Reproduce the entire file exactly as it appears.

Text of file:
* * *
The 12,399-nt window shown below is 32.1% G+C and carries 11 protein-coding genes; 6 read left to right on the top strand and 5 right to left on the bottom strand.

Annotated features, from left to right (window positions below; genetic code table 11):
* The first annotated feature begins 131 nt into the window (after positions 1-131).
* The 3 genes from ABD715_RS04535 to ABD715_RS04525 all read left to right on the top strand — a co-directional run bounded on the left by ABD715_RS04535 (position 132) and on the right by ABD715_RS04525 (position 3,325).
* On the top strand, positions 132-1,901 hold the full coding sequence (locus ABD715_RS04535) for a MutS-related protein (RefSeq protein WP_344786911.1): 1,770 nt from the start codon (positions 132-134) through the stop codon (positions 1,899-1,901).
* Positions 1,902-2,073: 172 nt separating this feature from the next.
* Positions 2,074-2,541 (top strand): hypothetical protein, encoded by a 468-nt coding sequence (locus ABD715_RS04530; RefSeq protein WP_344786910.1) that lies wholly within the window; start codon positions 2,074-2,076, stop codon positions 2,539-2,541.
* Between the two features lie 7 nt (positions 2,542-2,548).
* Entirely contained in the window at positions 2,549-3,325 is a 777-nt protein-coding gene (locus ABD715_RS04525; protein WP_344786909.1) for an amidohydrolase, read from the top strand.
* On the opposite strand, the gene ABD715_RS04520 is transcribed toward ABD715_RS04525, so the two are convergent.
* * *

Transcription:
The 12,399-nt window shown below is 32.1% G+C and carries 11 protein-coding genes; 6 read left to right on the top strand and 5 right to left on the bottom strand.

Annotated features, from left to right (window positions below; genetic code table 11):
* The first annotated feature begins 131 nt into the window (after positions 1-131).
* The 3 genes from ABD715_RS04535 to ABD715_RS04525 all read left to right on the top strand — a co-directional run bounded on the left by ABD715_RS04535 (position 132) and on the right by ABD715_RS04525 (position 3,325).
* On the top strand, positions 132-1,901 hold the full coding sequence (locus ABD715_RS04535) for a MutS-related protein (RefSeq protein WP_344786911.1): 1,770 nt from the start codon (positions 132-134) through the stop codon (positions 1,899-1,901).
* Positions 1,902-2,073: 172 nt separating this feature from the next.
* Positions 2,074-2,541 (top strand): hypothetical protein, encoded by a 468-nt coding sequence (locus ABD715_RS04530; RefSeq protein WP_344786910.1) that lies wholly within the window; start codon positions 2,074-2,076, stop codon positions 2,539-2,541.
* Between the two features lie 7 nt (positions 2,542-2,548).
* Entirely contained in the window at positions 2,549-3,325 is a 777-nt protein-coding gene (locus ABD715_RS04525; protein WP_344786909.1) for an amidohydrolase, read from the top strand.
* On the opposite strand, the gene ABD715_RS04520 is transcribed toward ABD715_RS04525, so the two are convergent.